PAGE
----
gentian violet

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Related to gentian violet: potassium permanganate
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  • noun

Synonyms for gentian violet

a green crystal (violet in water) used as a dye or stain or bactericide or fungicide or anthelmintic or burn treatment

References in periodicals archive ?
Mycobacterium chelonae wound infections after plastic surgery employing contaminated gentian violet skin-marking solution.
Marking with surgical marker or gentian violet can be extremely useful in incisional and excisional biopsies.
Incorrect placement of the graft can be avoided by marking the epithelial surface of the graft with cautery or gentian violet. Retraction and shrinkage can be avoided by taking as thin a graft as possible and by taking a graft slightly larger than the bare scleral area.
The oral antiseptic, Gentian violet could combat the infection in oral cavity.
The plant extract exhibited a [CC.sub.50] value of 6.1 [micro]g/ml, being several times less cytotoxicity than the reference drug, gentian violet ([CC.sub.50] = 0.21 ([micro]g/ml) (Table 1).
What sets this product apart from similar ones on the market today: Aspen Surgical's WriteSite Plus Surgical Skin Marker is designed to be nearly three times darker after prep with ChloraPrep products than markers using standard gentian violet ink.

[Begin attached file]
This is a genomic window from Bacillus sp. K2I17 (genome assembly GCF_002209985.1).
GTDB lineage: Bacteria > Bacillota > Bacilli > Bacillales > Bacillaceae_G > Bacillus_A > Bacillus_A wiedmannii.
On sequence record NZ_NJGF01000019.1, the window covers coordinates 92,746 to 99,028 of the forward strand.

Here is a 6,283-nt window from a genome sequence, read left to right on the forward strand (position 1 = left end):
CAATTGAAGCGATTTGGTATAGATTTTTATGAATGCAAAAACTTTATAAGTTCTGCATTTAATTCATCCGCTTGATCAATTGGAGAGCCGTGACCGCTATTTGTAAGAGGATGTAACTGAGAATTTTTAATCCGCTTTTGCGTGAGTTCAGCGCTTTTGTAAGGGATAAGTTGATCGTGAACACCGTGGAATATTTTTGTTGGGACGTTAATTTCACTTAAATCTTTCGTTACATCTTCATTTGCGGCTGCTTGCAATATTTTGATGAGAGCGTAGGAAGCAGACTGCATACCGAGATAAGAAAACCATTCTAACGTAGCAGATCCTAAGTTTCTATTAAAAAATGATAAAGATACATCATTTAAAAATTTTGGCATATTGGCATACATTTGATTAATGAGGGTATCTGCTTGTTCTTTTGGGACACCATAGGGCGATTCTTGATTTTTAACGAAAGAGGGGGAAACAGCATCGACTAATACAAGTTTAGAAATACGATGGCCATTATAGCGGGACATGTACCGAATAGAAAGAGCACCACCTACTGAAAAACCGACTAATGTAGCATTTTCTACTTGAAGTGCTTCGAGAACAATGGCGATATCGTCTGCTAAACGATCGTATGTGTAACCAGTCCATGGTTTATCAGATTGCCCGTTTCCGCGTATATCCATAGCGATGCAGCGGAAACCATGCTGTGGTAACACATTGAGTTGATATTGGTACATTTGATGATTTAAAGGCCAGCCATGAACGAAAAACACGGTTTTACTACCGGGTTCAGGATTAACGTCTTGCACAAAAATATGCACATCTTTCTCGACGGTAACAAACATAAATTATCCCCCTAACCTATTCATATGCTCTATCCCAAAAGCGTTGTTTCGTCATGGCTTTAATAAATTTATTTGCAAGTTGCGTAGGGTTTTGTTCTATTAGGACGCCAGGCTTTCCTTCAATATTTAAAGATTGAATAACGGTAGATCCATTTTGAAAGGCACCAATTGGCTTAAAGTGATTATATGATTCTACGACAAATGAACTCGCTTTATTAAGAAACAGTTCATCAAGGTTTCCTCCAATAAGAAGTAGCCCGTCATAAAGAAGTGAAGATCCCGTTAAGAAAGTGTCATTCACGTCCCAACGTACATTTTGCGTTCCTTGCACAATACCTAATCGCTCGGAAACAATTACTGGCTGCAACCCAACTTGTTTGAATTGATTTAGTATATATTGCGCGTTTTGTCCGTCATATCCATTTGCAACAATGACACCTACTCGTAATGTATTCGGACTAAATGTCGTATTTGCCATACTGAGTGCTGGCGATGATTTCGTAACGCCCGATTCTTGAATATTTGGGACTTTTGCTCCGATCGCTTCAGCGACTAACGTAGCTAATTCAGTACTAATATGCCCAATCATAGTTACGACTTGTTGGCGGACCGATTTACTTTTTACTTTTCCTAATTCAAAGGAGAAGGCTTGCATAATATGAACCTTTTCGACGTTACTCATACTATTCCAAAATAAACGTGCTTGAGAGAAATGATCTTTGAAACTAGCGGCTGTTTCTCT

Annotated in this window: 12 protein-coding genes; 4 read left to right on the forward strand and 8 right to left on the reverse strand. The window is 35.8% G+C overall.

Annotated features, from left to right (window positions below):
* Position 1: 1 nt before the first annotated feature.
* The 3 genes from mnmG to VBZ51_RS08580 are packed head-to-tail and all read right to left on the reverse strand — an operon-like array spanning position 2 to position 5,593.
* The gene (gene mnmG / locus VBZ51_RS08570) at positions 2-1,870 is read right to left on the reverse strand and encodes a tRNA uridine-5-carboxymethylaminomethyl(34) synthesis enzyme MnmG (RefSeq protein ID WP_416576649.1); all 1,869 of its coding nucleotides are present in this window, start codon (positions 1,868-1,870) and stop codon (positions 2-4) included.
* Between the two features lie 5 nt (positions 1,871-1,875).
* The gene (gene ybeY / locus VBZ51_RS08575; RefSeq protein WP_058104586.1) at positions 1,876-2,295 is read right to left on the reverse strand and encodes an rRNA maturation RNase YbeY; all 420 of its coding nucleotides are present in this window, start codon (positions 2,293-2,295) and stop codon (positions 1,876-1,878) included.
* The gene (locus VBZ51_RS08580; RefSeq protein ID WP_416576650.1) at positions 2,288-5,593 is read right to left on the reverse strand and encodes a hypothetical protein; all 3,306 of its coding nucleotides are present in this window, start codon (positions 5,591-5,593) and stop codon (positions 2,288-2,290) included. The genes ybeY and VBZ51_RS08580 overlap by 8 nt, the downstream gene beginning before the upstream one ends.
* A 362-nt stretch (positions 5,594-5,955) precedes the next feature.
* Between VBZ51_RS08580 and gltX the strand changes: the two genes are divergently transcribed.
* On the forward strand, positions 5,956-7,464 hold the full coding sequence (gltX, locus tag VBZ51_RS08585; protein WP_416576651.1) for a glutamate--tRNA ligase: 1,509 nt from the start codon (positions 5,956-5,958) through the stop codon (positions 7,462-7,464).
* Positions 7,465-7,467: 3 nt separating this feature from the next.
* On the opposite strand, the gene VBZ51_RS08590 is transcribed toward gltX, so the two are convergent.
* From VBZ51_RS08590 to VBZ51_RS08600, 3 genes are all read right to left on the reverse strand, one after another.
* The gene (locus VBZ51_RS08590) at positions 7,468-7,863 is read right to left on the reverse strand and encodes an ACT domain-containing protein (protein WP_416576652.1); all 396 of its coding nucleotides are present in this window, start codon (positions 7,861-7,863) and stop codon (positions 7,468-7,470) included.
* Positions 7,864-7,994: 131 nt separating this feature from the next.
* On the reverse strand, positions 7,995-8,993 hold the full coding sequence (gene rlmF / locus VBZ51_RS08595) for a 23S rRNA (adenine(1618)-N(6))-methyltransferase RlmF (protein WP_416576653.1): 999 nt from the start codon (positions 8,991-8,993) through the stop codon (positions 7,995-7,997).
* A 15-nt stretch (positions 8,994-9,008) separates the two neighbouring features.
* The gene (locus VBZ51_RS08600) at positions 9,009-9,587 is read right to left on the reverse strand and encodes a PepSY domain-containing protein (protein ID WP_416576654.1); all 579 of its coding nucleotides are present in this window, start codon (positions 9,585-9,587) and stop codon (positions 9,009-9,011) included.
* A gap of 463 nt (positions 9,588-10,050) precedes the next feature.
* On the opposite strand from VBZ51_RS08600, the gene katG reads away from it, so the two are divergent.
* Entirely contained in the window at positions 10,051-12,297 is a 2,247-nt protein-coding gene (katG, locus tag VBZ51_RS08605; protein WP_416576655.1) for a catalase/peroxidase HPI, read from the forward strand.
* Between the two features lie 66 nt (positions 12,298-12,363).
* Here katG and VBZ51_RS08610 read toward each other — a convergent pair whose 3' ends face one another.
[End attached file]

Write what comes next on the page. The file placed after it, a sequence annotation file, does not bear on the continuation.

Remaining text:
We had no oral antifungal agents just gentian violet. Amphotericin B was extremely difficult to obtain and cryptococcal meningitis, when the diagnosis was actually made, was almost universally fatal.
Tolley recommend the use of topical gentian violet for chronic Candida vaginitis.
(12) Gentian violet solution or pyoctanin is widely used in dermatological practice and can also lead to allergic contact dermatitis, as well as necrosis of the intertriginous areas and scrotum.
Gentian violet: This is no longer recommended by the Department of Health in the United Kingdom because of its carcinogenic potential, tissue damaging properties, and irritating effects.
co., other concoctions and painting babies' umbilici and mouths with gentian violet. No prescriptions were needed in those days.
One patient required daily gentian violet for 14 days, with cure, and three patients were controlled on boric acid three times per week.
His eyes were painted with gentian violet, and his face and hands covered with black tannic acid.